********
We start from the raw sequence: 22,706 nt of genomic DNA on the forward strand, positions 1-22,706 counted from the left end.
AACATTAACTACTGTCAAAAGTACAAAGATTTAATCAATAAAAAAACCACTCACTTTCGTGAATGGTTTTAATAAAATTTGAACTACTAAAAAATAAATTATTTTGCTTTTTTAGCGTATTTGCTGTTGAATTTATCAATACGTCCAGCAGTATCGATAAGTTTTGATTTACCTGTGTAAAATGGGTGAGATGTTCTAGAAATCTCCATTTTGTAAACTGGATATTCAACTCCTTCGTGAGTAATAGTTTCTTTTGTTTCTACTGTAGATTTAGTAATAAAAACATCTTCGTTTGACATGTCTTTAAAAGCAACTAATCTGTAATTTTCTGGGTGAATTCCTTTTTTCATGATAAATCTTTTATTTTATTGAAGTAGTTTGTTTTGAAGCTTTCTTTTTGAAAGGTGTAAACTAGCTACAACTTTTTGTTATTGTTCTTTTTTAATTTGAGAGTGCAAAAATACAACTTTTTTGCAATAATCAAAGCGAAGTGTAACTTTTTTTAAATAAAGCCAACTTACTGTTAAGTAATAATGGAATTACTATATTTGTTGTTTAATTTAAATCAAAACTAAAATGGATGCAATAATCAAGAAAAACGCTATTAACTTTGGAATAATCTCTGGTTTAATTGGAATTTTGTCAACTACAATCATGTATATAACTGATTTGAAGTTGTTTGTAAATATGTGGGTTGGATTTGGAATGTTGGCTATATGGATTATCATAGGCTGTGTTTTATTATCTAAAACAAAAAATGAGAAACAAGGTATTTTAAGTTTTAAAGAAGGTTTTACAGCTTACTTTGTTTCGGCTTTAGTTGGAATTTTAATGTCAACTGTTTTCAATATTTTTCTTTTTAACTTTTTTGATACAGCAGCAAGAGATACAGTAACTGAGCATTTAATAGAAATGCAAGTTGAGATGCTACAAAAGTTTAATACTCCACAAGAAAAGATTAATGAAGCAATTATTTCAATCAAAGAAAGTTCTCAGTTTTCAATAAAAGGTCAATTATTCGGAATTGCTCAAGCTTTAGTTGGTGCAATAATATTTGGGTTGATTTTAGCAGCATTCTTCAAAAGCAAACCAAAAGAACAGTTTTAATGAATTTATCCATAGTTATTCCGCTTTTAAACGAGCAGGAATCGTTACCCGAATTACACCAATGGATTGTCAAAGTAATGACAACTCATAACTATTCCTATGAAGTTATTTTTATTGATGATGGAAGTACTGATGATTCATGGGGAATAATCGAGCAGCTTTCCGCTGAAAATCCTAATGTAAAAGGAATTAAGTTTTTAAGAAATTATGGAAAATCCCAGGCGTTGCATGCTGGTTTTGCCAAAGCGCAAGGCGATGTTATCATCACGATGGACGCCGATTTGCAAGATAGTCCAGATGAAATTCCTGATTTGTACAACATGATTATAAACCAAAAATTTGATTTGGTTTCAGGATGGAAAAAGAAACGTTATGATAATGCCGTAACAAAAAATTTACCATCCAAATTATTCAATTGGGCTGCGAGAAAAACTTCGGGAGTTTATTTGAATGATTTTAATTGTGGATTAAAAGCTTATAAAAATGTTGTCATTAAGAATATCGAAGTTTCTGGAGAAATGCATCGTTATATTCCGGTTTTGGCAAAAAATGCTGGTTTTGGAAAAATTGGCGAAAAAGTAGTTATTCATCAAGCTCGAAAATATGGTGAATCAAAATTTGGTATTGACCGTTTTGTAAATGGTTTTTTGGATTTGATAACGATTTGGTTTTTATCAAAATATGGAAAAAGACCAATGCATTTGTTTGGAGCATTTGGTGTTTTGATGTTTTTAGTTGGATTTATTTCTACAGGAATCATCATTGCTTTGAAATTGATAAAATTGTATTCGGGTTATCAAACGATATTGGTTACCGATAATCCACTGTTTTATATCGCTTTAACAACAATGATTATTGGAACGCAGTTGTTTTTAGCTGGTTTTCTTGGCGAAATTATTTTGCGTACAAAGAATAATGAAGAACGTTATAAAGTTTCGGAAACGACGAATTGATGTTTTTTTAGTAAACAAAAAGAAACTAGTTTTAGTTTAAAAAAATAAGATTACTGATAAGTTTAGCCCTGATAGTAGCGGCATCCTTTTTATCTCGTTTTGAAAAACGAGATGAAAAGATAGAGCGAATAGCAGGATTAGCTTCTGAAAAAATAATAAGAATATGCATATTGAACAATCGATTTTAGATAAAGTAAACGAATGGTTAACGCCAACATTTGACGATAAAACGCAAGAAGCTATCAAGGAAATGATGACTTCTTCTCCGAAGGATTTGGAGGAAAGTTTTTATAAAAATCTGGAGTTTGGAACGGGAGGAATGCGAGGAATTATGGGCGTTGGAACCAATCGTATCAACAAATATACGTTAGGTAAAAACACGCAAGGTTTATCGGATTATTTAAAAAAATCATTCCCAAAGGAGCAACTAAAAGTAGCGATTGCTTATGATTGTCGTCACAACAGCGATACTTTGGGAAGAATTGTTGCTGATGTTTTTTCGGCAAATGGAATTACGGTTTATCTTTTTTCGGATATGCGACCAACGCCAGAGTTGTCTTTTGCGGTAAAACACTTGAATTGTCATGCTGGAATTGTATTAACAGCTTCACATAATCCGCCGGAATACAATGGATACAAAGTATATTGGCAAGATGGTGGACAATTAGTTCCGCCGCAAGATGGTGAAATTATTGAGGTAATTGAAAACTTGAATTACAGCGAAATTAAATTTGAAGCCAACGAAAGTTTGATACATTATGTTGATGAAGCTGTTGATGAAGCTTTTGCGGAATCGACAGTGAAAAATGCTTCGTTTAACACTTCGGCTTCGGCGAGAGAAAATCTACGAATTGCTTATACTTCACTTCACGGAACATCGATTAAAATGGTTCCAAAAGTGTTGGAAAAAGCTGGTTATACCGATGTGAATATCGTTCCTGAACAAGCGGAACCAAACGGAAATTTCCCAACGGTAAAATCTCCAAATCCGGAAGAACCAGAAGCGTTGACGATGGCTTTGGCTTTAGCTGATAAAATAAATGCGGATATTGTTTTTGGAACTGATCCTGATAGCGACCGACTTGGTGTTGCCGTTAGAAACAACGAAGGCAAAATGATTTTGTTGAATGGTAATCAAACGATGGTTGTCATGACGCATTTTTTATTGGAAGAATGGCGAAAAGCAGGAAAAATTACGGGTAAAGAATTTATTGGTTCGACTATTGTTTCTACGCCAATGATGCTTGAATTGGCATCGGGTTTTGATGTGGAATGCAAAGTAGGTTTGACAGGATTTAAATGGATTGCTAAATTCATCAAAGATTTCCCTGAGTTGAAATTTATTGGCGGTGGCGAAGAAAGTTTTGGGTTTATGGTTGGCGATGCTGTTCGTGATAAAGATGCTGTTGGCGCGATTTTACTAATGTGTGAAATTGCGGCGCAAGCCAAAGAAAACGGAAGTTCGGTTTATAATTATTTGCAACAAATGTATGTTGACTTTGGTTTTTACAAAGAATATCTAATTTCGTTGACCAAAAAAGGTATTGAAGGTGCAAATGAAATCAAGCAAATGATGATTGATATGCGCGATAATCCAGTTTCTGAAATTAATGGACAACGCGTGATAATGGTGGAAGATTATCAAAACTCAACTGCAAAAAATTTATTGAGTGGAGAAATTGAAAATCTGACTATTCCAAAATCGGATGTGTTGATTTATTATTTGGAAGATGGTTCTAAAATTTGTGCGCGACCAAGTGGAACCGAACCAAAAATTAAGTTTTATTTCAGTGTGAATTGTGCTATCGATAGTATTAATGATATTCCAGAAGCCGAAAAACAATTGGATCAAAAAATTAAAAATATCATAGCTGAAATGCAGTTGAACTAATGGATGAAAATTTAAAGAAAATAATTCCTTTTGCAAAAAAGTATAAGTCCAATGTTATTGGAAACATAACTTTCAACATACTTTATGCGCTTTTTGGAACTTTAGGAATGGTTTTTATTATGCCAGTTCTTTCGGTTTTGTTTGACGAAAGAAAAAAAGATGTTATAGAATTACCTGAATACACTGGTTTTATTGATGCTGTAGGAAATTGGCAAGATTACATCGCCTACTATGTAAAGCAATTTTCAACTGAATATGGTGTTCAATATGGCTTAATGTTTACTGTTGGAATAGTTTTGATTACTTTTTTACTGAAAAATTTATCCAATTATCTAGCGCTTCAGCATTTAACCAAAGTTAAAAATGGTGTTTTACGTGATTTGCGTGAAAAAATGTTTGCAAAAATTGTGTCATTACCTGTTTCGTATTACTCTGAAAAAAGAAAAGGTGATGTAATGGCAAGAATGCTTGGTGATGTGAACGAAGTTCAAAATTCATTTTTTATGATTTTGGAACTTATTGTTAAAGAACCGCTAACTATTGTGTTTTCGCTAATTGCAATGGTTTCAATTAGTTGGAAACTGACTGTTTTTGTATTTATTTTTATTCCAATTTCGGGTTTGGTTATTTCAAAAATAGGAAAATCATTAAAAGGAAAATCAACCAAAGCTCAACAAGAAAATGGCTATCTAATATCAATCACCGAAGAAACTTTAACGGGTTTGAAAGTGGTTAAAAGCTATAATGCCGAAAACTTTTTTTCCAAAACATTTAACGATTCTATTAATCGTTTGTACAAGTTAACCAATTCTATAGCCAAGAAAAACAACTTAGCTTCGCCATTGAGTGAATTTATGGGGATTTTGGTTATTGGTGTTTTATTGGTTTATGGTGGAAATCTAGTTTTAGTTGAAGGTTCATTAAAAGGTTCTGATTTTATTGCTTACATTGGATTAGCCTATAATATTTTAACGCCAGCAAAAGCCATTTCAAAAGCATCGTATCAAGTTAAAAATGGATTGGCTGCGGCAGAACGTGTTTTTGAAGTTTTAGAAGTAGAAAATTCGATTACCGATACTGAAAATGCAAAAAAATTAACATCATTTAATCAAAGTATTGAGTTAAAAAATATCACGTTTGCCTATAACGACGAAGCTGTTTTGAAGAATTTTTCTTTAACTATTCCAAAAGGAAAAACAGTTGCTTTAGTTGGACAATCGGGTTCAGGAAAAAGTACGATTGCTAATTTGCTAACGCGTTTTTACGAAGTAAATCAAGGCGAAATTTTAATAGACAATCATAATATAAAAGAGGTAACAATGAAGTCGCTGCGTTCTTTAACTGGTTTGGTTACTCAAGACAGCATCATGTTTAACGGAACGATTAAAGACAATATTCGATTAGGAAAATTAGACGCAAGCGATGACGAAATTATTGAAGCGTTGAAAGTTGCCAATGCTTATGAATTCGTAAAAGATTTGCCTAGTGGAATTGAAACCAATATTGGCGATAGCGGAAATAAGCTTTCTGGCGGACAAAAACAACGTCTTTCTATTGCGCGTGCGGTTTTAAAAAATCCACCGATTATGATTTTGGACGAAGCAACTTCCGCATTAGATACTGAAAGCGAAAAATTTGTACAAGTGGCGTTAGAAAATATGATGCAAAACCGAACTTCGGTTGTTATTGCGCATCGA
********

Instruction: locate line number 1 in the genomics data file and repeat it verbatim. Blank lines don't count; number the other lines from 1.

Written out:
We start from the raw sequence: 22,706 nt of genomic DNA on the forward strand, positions 1-22,706 counted from the left end.